David Bowie 1947-2016

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On Monday morning I awoke to the sad news of David Bowie’s passing. One of my friends summed it up appropriately on her Facebook page by saying she thought he would go on forever. I think perhaps we all did. Unfortunately it was true, Bowie passed away on Sunday evening after an 18 month battle with cancer. He had turned 69 just three days before. Since then countless tributes have been flowing in for the singer and pop icon.

“The stars look very different today” Space Oddity

David Robert Jones was born in Brixton on January 8th 1947 to a working class family. His desire to create was evident from an early age. He was a born artist. He had very distinct features, made even more so due to a fight he had at school. He got into a tussle with a mate over a girl and his friend punched him in the face. As a result one of Bowie’s eyes was permanently dilated. School friend George Underwood who remained close to Bowie, said that David later thanked him for giving him that interplanetary look that audiences were so attracted too. He later changed his name to David Bowie so as not to be confused with Monkees frontman Davy Jones.

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Bowie went on to reach global fame and inhabited a wide range of ambiguous characters including his most famous Ziggy Stardust. This androgynous, bisexual character enthralled fans and secured his place in rock and roll history. He was constantly reinventing himself and he never feared pushing the boundaries of gender and sexuality. Bowie often used make-up and clothes as a way of expressing himself. He embraced difference instead of shying away from it. He became a style icon as well as a pop star. He was very subversive and rebellious. He wanted to shock the mainstream to make them sit up and pay attention. Looking back at some of his performances changes the perspective on so-called shocking performances of my own generation. They look relatively tame by comparison.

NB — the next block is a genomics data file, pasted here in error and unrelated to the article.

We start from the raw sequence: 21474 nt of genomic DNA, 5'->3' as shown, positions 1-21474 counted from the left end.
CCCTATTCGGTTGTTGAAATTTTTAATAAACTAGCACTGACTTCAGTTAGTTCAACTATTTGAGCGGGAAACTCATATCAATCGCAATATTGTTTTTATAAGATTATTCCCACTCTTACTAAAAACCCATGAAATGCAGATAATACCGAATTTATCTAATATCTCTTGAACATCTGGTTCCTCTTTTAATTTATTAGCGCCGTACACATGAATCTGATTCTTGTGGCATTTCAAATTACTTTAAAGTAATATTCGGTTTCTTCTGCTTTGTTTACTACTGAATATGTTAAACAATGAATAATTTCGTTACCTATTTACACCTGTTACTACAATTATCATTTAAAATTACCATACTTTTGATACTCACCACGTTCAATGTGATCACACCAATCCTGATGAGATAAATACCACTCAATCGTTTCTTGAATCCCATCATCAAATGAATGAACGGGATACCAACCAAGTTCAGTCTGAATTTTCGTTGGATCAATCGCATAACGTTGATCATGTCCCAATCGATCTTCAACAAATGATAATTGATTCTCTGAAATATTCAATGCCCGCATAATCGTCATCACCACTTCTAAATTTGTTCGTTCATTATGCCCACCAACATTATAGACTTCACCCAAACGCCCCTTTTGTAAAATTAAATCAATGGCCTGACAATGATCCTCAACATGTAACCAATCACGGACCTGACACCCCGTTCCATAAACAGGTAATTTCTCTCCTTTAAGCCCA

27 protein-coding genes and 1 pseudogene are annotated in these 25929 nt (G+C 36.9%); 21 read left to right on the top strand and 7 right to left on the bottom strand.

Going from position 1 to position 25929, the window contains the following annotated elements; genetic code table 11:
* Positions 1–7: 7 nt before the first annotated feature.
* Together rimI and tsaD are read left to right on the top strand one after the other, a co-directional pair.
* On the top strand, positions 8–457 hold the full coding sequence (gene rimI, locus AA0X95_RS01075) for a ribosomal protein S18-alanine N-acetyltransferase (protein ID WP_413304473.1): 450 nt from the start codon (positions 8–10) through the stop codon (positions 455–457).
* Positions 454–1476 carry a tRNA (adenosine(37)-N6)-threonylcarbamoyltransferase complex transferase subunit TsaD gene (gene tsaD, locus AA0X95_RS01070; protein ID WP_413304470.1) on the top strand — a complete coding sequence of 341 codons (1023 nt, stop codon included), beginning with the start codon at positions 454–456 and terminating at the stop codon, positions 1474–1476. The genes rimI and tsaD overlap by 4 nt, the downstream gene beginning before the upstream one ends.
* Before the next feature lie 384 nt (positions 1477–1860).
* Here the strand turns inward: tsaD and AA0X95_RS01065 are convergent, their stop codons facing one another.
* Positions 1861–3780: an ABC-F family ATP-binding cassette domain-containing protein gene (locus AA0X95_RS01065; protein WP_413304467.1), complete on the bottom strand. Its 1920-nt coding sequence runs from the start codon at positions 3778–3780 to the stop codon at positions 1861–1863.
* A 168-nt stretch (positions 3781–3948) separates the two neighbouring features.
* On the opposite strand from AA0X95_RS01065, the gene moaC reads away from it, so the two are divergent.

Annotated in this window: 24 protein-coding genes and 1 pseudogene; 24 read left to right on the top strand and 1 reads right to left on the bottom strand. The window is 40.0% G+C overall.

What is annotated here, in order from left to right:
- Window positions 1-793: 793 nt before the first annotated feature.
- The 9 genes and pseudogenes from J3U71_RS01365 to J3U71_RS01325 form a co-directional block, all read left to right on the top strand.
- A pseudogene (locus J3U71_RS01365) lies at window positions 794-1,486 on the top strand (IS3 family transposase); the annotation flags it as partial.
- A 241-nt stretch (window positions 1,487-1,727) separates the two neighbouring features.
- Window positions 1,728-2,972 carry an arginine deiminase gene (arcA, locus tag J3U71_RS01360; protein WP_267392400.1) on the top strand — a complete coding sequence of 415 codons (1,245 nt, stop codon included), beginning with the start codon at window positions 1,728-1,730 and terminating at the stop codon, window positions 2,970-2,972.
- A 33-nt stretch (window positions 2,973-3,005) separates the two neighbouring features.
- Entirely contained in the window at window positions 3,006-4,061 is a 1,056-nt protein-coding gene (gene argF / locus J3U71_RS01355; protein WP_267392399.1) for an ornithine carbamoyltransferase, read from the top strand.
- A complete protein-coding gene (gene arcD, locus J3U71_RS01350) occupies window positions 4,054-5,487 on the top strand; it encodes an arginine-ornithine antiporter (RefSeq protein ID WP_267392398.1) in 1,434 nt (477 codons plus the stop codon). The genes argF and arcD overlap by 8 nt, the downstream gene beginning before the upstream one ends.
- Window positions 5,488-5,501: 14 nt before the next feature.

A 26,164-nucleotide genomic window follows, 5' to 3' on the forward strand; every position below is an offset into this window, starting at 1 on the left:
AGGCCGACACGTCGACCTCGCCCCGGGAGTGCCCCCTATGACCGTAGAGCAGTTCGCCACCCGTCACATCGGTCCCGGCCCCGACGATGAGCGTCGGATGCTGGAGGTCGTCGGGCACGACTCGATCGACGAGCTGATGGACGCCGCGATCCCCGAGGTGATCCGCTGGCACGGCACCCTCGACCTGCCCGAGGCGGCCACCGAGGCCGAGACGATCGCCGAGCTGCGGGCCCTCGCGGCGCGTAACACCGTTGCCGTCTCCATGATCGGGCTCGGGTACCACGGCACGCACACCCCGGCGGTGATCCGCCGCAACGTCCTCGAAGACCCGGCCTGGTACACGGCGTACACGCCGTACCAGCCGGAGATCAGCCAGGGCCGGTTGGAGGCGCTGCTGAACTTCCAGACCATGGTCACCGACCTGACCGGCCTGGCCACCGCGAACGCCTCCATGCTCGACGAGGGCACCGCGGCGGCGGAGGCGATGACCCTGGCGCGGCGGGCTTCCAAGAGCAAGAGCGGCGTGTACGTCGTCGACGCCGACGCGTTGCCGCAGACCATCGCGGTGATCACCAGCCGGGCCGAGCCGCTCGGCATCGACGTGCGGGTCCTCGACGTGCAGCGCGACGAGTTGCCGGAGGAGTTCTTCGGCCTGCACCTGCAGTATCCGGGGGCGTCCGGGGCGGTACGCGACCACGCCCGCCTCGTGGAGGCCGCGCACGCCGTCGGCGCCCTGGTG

“We can be Heroes, just for one day” Heroes

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Bowie’s many looks became as synonymous with him as his music. He did however have the talent to back up his flamboyant personality and showmanship. He was a great song writer, singer, actor and producer. He collaborated with many famous stars including Iggy Pop and Queen. His partnership with Queen resulted in one of their most famous and best-loved hits “Under Pressure”.  Bowie also gave us such classics as Starman, Heroes, Changes, Life on Mars, Lets Dance, Space Oddity and Ashes to Ashes which was one of the most expensive music videos of its time. Bowie was a very prolific musician. Over all he made an impressive 27 studio albums. Most of these were made during the 1970’s at the height of his fame.

“This is our last dance/This is ourselves” Under Pressure

His last album, Blackstar was released just days before he died on his 69th Birthday. If we listen to the tracks on this album now it is clear that Bowie was very aware that he had little time left. Even though he was dying he still wanted to create and make art for his fans to enjoy. Music wasn’t his only love he also enjoyed art and technology. He had a keen interest in the internet from early on and often used it to encourage and promote new, young artists. Unlike many others Bowie welcomed change, he did not fear it.

“Look up here, I’m in heaven/ I’ve got scars that can’t be seen/I’ve got drama, can’t be stolen/ Everybody knows me now.” Lazarus

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Bowie is often compared to a chameleon, I too would have probably used this image to describe him but when this was put to Bowie himself he said that a chameleon changes his skin to fit into his environment. He believed that he had done the exact opposite. So I suppose what he really did was change himself to better fit his own skin. As he grew and evolved he was not afraid to adopt his image accordingly. I think we can all agree that it’s much harder to feel good in our own skin than it is to fit into our surroundings. Bowie seemed to do this with ease and confidence. The New Yorker Journalist Hilton Als said it best, Bowie was an “outsider who made different kids feel like dancing in that difference”. Sadly the Starman has returned to the sky and has left it up to us not to blow it. I can’t help feeling sad when I think of a world without him in it. It will certainly have less colour that’s for sure. Lets hope he left just a little bit of his originality behind for the rest of us.

 

 

 

 

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